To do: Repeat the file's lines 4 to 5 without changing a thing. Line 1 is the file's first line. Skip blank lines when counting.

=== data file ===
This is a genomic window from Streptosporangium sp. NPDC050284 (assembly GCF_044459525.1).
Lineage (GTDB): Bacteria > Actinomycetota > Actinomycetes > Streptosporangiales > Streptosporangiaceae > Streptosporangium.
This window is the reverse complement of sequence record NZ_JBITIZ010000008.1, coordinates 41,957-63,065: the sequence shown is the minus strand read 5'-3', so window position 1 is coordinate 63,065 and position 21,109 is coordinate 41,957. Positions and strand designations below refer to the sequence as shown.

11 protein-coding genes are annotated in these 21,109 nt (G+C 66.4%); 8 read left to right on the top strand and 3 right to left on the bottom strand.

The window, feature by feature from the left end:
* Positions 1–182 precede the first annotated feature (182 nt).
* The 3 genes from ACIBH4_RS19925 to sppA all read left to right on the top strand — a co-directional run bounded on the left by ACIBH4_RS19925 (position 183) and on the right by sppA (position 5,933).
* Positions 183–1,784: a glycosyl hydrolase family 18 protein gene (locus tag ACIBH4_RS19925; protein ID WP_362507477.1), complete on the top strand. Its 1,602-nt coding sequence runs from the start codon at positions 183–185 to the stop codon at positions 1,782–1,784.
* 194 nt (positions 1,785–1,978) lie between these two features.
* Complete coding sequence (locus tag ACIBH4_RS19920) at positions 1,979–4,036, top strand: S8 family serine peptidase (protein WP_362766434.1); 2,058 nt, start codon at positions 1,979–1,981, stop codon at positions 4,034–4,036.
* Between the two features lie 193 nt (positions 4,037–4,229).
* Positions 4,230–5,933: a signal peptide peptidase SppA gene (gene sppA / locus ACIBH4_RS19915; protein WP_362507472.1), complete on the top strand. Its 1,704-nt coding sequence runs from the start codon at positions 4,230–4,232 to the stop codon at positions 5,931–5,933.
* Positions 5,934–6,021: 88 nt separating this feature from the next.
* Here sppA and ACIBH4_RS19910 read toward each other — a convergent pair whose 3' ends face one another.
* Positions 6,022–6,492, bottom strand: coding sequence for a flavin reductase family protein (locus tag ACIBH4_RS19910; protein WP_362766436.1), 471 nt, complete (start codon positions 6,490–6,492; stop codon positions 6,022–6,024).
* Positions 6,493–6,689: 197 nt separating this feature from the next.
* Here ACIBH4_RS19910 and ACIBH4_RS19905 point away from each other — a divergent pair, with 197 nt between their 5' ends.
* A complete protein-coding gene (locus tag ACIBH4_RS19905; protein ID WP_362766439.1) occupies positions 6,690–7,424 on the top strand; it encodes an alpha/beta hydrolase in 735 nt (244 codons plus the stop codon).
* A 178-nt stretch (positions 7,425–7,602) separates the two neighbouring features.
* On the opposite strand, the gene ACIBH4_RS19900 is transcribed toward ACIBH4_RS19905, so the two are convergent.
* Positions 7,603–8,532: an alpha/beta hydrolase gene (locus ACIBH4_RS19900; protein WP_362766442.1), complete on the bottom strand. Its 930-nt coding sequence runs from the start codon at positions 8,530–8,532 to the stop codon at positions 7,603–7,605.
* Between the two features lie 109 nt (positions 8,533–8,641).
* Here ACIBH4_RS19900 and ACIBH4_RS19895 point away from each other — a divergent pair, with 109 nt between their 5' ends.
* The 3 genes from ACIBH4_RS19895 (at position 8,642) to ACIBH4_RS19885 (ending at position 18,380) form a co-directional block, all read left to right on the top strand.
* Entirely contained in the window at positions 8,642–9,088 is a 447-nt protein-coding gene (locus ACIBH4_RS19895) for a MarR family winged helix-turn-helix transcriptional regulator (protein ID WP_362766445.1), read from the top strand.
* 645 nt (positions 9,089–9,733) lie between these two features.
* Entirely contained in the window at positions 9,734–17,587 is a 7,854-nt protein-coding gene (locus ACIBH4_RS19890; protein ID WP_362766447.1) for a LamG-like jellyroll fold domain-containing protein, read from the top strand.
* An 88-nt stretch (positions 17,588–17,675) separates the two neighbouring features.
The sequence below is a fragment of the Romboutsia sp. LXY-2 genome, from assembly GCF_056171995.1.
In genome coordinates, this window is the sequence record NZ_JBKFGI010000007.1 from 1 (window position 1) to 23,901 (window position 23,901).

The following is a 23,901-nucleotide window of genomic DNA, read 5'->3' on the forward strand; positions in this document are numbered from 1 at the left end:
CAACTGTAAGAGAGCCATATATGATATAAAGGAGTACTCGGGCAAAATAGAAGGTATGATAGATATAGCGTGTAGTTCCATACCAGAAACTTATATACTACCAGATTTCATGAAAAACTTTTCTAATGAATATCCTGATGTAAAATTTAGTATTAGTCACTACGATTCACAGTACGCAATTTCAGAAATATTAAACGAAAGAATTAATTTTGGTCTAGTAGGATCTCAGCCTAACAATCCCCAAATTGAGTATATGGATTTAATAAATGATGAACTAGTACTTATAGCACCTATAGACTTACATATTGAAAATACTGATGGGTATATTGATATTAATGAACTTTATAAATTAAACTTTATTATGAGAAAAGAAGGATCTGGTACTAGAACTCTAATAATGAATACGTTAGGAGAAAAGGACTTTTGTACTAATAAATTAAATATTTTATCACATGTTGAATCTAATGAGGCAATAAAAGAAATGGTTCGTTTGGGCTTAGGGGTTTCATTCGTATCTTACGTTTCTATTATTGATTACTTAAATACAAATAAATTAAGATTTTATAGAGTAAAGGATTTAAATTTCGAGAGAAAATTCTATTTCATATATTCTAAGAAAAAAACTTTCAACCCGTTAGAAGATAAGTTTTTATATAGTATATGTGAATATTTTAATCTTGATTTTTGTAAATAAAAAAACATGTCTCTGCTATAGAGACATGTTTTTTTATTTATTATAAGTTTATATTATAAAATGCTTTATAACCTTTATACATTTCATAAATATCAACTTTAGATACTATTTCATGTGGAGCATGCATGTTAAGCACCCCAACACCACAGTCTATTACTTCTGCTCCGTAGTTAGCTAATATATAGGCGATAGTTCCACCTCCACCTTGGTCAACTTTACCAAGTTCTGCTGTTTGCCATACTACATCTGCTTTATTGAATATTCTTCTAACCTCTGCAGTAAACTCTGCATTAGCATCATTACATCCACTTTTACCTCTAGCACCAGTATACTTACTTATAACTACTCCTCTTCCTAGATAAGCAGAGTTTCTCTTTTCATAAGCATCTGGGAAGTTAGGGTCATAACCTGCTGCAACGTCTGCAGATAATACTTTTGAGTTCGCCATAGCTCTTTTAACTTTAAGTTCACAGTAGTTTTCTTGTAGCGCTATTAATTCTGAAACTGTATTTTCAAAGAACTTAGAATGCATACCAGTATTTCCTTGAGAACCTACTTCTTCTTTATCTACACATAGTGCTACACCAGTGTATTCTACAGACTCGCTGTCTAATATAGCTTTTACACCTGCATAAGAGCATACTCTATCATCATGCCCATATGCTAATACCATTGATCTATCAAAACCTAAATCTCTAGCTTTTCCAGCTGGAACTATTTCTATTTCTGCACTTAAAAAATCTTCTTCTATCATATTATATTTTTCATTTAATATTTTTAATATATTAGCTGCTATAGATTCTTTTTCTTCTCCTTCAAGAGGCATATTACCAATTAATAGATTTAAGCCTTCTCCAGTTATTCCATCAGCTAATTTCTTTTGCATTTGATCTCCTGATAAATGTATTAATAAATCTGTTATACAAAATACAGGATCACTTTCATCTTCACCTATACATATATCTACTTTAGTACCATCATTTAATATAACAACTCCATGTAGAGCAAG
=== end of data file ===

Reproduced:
11 protein-coding genes are annotated in these 21,109 nt (G+C 66.4%); 8 read left to right on the top strand and 3 right to left on the bottom strand.

The window, feature by feature from the left end: